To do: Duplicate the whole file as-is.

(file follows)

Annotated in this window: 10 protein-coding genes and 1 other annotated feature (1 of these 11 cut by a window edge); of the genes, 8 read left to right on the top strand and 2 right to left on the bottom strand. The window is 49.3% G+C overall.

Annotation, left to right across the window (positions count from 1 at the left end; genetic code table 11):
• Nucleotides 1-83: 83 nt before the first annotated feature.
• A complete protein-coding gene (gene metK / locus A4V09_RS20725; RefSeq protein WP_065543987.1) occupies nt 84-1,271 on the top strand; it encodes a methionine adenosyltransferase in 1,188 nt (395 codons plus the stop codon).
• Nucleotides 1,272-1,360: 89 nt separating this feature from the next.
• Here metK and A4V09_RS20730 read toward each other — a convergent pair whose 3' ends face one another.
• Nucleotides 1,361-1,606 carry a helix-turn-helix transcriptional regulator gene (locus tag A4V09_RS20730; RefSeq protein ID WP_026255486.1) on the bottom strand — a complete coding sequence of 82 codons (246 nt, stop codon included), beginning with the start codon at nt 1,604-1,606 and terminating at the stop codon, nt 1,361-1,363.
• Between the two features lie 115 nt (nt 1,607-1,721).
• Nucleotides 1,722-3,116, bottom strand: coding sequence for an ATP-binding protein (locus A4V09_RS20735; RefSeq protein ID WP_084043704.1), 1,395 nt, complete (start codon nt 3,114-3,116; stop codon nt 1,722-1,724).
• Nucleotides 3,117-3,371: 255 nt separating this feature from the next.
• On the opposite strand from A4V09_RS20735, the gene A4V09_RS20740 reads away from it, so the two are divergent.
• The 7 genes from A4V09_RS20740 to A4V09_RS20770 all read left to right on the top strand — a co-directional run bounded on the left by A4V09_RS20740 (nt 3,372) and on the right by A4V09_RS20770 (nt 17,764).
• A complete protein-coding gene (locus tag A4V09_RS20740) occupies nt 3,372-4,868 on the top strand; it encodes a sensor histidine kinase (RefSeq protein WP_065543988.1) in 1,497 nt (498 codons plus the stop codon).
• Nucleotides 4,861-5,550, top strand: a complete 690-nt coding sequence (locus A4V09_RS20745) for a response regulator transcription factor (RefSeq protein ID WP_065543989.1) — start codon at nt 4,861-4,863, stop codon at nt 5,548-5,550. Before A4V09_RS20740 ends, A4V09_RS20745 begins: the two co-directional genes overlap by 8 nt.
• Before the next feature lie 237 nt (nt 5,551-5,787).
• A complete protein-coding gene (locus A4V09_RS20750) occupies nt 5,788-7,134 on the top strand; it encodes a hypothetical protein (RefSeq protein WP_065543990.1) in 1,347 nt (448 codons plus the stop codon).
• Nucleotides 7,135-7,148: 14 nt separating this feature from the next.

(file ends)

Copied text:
Annotated in this window: 10 protein-coding genes and 1 other annotated feature (1 of these 11 cut by a window edge); of the genes, 8 read left to right on the top strand and 2 right to left on the bottom strand. The window is 49.3% G+C overall.

Annotation, left to right across the window (positions count from 1 at the left end; genetic code table 11):
• Nucleotides 1-83: 83 nt before the first annotated feature.
• A complete protein-coding gene (gene metK / locus A4V09_RS20725; RefSeq protein WP_065543987.1) occupies nt 84-1,271 on the top strand; it encodes a methionine adenosyltransferase in 1,188 nt (395 codons plus the stop codon).
• Nucleotides 1,272-1,360: 89 nt separating this feature from the next.
• Here metK and A4V09_RS20730 read toward each other — a convergent pair whose 3' ends face one another.
• Nucleotides 1,361-1,606 carry a helix-turn-helix transcriptional regulator gene (locus tag A4V09_RS20730; RefSeq protein ID WP_026255486.1) on the bottom strand — a complete coding sequence of 82 codons (246 nt, stop codon included), beginning with the start codon at nt 1,604-1,606 and terminating at the stop codon, nt 1,361-1,363.
• Between the two features lie 115 nt (nt 1,607-1,721).
• Nucleotides 1,722-3,116, bottom strand: coding sequence for an ATP-binding protein (locus A4V09_RS20735; RefSeq protein ID WP_084043704.1), 1,395 nt, complete (start codon nt 3,114-3,116; stop codon nt 1,722-1,724).
• Nucleotides 3,117-3,371: 255 nt separating this feature from the next.
• On the opposite strand from A4V09_RS20735, the gene A4V09_RS20740 reads away from it, so the two are divergent.
• The 7 genes from A4V09_RS20740 to A4V09_RS20770 all read left to right on the top strand — a co-directional run bounded on the left by A4V09_RS20740 (nt 3,372) and on the right by A4V09_RS20770 (nt 17,764).
• A complete protein-coding gene (locus tag A4V09_RS20740) occupies nt 3,372-4,868 on the top strand; it encodes a sensor histidine kinase (RefSeq protein WP_065543988.1) in 1,497 nt (498 codons plus the stop codon).
• Nucleotides 4,861-5,550, top strand: a complete 690-nt coding sequence (locus A4V09_RS20745) for a response regulator transcription factor (RefSeq protein ID WP_065543989.1) — start codon at nt 4,861-4,863, stop codon at nt 5,548-5,550. Before A4V09_RS20740 ends, A4V09_RS20745 begins: the two co-directional genes overlap by 8 nt.
• Before the next feature lie 237 nt (nt 5,551-5,787).
• A complete protein-coding gene (locus A4V09_RS20750) occupies nt 5,788-7,134 on the top strand; it encodes a hypothetical protein (RefSeq protein WP_065543990.1) in 1,347 nt (448 codons plus the stop codon).
• Nucleotides 7,135-7,148: 14 nt separating this feature from the next.